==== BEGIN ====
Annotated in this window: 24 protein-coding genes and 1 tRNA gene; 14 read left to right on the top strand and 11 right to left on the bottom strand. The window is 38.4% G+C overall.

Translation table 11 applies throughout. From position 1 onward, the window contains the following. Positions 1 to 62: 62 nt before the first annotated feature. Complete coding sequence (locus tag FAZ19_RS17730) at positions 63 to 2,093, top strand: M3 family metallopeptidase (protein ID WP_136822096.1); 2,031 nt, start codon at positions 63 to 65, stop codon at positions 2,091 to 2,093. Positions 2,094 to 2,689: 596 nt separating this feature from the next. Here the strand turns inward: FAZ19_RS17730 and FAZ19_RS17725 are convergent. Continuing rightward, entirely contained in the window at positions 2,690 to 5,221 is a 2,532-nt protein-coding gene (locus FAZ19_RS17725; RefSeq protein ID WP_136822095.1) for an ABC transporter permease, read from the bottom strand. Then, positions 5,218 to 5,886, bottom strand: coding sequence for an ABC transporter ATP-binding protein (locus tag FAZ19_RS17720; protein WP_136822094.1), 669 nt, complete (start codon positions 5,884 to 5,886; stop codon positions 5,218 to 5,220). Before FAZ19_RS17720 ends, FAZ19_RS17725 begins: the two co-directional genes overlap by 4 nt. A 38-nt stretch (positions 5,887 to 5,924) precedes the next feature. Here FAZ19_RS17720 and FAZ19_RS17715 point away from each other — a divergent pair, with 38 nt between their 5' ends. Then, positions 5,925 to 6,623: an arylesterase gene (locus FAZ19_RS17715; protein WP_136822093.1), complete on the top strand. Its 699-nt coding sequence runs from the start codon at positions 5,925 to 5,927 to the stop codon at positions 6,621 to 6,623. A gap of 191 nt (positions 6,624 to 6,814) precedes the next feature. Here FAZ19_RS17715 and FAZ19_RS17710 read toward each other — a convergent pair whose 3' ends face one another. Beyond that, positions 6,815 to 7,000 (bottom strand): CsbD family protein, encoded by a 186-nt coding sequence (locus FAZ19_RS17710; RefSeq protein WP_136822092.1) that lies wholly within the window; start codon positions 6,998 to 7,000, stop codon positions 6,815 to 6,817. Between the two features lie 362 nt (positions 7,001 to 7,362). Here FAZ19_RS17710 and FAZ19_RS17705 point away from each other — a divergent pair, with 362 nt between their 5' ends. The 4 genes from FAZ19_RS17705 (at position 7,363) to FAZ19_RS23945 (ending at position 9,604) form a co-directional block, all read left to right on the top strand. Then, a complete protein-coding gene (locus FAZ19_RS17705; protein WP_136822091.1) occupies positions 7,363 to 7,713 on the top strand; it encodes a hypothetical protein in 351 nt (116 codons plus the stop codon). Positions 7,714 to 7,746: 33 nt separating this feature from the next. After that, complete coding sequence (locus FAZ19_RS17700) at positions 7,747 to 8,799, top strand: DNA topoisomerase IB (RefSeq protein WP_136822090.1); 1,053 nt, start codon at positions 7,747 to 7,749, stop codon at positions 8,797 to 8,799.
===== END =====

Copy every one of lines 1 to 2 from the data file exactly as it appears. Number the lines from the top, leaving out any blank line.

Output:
Annotated in this window: 24 protein-coding genes and 1 tRNA gene; 14 read left to right on the top strand and 11 right to left on the bottom strand. The window is 38.4% G+C overall.

Translation table 11 applies throughout. From position 1 onward, the window contains the following. Positions 1 to 62: 62 nt before the first annotated feature. Complete coding sequence (locus tag FAZ19_RS17730) at positions 63 to 2,093, top strand: M3 family metallopeptidase (protein ID WP_136822096.1); 2,031 nt, start codon at positions 63 to 65, stop codon at positions 2,091 to 2,093. Positions 2,094 to 2,689: 596 nt separating this feature from the next. Here the strand turns inward: FAZ19_RS17730 and FAZ19_RS17725 are convergent. Continuing rightward, entirely contained in the window at positions 2,690 to 5,221 is a 2,532-nt protein-coding gene (locus FAZ19_RS17725; RefSeq protein ID WP_136822095.1) for an ABC transporter permease, read from the bottom strand. Then, positions 5,218 to 5,886, bottom strand: coding sequence for an ABC transporter ATP-binding protein (locus tag FAZ19_RS17720; protein WP_136822094.1), 669 nt, complete (start codon positions 5,884 to 5,886; stop codon positions 5,218 to 5,220). Before FAZ19_RS17720 ends, FAZ19_RS17725 begins: the two co-directional genes overlap by 4 nt. A 38-nt stretch (positions 5,887 to 5,924) precedes the next feature. Here FAZ19_RS17720 and FAZ19_RS17715 point away from each other — a divergent pair, with 38 nt between their 5' ends. Then, positions 5,925 to 6,623: an arylesterase gene (locus FAZ19_RS17715; protein WP_136822093.1), complete on the top strand. Its 699-nt coding sequence runs from the start codon at positions 5,925 to 5,927 to the stop codon at positions 6,621 to 6,623. A gap of 191 nt (positions 6,624 to 6,814) precedes the next feature. Here FAZ19_RS17715 and FAZ19_RS17710 read toward each other — a convergent pair whose 3' ends face one another. Beyond that, positions 6,815 to 7,000 (bottom strand): CsbD family protein, encoded by a 186-nt coding sequence (locus FAZ19_RS17710; RefSeq protein WP_136822092.1) that lies wholly within the window; start codon positions 6,998 to 7,000, stop codon positions 6,815 to 6,817. Between the two features lie 362 nt (positions 7,001 to 7,362). Here FAZ19_RS17710 and FAZ19_RS17705 point away from each other — a divergent pair, with 362 nt between their 5' ends. The 4 genes from FAZ19_RS17705 (at position 7,363) to FAZ19_RS23945 (ending at position 9,604) form a co-directional block, all read left to right on the top strand. Then, a complete protein-coding gene (locus FAZ19_RS17705; protein WP_136822091.1) occupies positions 7,363 to 7,713 on the top strand; it encodes a hypothetical protein in 351 nt (116 codons plus the stop codon). Positions 7,714 to 7,746: 33 nt separating this feature from the next. After that, complete coding sequence (locus FAZ19_RS17700) at positions 7,747 to 8,799, top strand: DNA topoisomerase IB (RefSeq protein WP_136822090.1); 1,053 nt, start codon at positions 7,747 to 7,749, stop codon at positions 8,797 to 8,799.